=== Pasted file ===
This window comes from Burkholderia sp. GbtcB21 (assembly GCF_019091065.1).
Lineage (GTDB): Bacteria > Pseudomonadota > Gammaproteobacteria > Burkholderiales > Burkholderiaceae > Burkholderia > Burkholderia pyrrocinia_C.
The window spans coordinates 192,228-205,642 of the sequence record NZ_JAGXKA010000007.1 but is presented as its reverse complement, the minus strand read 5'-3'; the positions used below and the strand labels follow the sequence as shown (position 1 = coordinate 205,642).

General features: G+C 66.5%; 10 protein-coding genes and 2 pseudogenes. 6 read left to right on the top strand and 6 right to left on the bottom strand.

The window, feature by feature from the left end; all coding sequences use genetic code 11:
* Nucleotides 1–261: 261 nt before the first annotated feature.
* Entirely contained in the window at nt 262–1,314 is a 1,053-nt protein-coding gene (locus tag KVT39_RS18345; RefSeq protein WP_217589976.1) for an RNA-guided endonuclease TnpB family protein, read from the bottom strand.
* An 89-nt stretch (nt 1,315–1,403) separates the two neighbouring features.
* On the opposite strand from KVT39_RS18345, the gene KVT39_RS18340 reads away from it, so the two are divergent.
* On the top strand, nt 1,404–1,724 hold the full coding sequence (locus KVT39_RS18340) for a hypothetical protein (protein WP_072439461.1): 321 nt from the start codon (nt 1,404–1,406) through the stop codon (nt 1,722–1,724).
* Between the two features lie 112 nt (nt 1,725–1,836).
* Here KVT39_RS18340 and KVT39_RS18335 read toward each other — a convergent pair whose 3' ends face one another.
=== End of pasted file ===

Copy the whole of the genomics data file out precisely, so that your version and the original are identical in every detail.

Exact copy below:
This window comes from Burkholderia sp. GbtcB21 (assembly GCF_019091065.1).
Lineage (GTDB): Bacteria > Pseudomonadota > Gammaproteobacteria > Burkholderiales > Burkholderiaceae > Burkholderia > Burkholderia pyrrocinia_C.
The window spans coordinates 192,228-205,642 of the sequence record NZ_JAGXKA010000007.1 but is presented as its reverse complement, the minus strand read 5'-3'; the positions used below and the strand labels follow the sequence as shown (position 1 = coordinate 205,642).

General features: G+C 66.5%; 10 protein-coding genes and 2 pseudogenes. 6 read left to right on the top strand and 6 right to left on the bottom strand.

The window, feature by feature from the left end; all coding sequences use genetic code 11:
* Nucleotides 1–261: 261 nt before the first annotated feature.
* Entirely contained in the window at nt 262–1,314 is a 1,053-nt protein-coding gene (locus tag KVT39_RS18345; RefSeq protein WP_217589976.1) for an RNA-guided endonuclease TnpB family protein, read from the bottom strand.
* An 89-nt stretch (nt 1,315–1,403) separates the two neighbouring features.
* On the opposite strand from KVT39_RS18345, the gene KVT39_RS18340 reads away from it, so the two are divergent.
* On the top strand, nt 1,404–1,724 hold the full coding sequence (locus KVT39_RS18340) for a hypothetical protein (protein WP_072439461.1): 321 nt from the start codon (nt 1,404–1,406) through the stop codon (nt 1,722–1,724).
* Between the two features lie 112 nt (nt 1,725–1,836).
* Here KVT39_RS18340 and KVT39_RS18335 read toward each other — a convergent pair whose 3' ends face one another.